Note - If the emulator does not run as expected, make sure you have selected the converter MIDlet suite and not the Converter MIDlet.

You've now established your debugging environment, so you are ready to debug the application. To find the method you're looking for, you now need to cause a conversion to occur. This is done by interacting with the MIDlet in the device emulator.

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2. In the device emulator, click the Launch button to start the Currency Converter application.

The emulator screen displays the three currency fields: US, Yen and Euro.

3. Click in the device emulator, click the "5" button.

The numeral "5" appears in the US field. The IDE shows that the application has been activated, and the program runs until it hits the breakpoint at the convert() method. Notice that the line is now green, and the icon to the left has an arrow.

Now the debugger has control of the application, and you can begin to execute the application one source line at a time, or step through the application, until you find the line that will do the actual conversion.

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4. Choose Debugright arrowStep Over from the Main Menu to execute a line.

The debugger moves to the next line of code where the conversion occurs.

The function key shortcut for stepping over is the <F8> key. If you are single-stepping through many lines of code, it is often easier to use the shortcut.

5. Use the <F8> key to continue stepping through the code until the green line is on the source code line:

((TextField)get(i)).setString(String.valueOf(midlet.convert(value, from, to)));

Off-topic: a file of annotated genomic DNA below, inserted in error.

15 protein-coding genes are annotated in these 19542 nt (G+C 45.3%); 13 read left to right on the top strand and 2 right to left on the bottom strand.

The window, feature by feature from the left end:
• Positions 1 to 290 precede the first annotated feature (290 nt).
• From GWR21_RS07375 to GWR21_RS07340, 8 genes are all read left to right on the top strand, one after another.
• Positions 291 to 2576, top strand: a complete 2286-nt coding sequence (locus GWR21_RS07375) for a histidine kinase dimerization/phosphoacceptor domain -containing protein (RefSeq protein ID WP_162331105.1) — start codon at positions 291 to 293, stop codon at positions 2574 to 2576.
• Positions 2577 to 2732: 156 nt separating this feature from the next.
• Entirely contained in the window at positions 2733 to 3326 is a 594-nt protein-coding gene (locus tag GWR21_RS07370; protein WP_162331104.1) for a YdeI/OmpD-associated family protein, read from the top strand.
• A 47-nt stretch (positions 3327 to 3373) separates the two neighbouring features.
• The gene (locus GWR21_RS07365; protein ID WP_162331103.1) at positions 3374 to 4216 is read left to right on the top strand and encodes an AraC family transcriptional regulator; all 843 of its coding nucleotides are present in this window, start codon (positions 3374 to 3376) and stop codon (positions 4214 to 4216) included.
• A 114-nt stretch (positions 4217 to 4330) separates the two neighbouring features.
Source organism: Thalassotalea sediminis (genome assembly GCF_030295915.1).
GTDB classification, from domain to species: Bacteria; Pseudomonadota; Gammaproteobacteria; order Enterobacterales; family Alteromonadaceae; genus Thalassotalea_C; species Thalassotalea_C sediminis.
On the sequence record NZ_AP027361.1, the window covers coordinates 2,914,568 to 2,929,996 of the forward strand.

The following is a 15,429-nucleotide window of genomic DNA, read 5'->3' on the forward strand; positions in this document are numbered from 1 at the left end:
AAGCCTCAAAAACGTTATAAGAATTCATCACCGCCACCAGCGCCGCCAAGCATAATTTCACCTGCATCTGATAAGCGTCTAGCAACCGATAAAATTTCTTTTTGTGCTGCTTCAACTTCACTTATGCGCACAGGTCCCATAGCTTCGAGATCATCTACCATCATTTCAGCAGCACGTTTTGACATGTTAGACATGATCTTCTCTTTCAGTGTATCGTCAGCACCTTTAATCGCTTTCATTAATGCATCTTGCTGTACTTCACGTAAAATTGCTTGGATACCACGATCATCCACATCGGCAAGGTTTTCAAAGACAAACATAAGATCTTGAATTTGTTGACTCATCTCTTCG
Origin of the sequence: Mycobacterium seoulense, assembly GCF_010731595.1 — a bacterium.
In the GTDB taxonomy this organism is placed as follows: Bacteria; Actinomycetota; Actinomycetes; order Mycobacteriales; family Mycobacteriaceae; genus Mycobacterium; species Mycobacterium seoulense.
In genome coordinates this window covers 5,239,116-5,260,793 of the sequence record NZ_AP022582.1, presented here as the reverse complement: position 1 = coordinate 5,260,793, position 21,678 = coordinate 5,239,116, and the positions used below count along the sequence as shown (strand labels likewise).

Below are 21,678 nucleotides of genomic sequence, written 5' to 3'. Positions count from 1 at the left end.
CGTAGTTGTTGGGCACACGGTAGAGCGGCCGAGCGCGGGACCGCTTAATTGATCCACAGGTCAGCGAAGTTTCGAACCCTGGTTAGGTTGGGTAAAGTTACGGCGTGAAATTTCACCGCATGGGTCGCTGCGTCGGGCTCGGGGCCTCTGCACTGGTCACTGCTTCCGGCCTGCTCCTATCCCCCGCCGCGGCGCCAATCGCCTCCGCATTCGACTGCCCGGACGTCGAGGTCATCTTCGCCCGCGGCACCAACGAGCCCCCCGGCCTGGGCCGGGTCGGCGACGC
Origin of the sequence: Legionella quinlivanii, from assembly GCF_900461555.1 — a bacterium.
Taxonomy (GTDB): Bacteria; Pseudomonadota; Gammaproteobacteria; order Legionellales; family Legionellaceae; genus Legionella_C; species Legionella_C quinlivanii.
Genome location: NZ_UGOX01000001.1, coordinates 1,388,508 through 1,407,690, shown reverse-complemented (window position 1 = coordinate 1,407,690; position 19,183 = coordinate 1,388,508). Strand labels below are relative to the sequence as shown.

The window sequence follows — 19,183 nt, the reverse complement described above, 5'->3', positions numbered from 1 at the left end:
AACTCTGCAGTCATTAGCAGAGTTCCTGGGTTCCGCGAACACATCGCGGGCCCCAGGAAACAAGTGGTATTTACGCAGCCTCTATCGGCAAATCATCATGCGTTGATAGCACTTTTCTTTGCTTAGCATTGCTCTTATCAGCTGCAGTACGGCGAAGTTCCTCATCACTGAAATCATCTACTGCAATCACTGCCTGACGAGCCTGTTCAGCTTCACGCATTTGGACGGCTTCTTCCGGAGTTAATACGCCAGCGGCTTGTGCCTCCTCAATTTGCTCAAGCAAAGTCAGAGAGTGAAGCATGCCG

This is a complex line with several method calls. The midlet.convert() call is the one that will do the actual conversion, so that is the call you are interested in. You need to step into this line, because midlet.convert() is actually the second method to be executed.

Screenshot of the Source Editor window with text highlighted in green, as described. 

6. Choose Debugright arrowStep Into or press the <F7> key.

A dialog appears that informs you that the source of the get() method has not been found in the mounted filesystems. That is because the method invoked is a J2ME method, and is not part of the Currency Converter MIDlet.

Screenshot of dialog. Radio buttons are Stop, Step Out, and Stop at the first line with source. Checkbox is Do not show this dialog next time. Button is OK. 

7. Ensure that the Step Out radio button is selected and click OK.

8. To continue, choose Debugright arrowStep into, or press the <F7> key.

This takes you past the get() method and to the midlet.convert() method.

9. Continue pressing the <F7> key.

If the dialog appears again, select OK and continue to step into the program until you get to the following line:

return (frval * rates[fridx][toidx]) / 1000000;

You have now found the line that contains the variables used for conversion. You can examine the variables in the line using a "variable balloon."

10. Place the mouse cursor over the variable frval.

A balloon caption appears indicating that the current value of frval is 5, the number you typed in when you began the debugging session.

Screenshot of Source Editor window, with return line highlighted and balloon help indicating the value, frval=5. 

11. Place the mouse cursor over the values fridx and toidx to check their values.

In this way, you can verify that the values are correct throughout your code.

12. To end the debugging session, choose Debugright arrowFinish from the main menu.

This concludes this debugging session.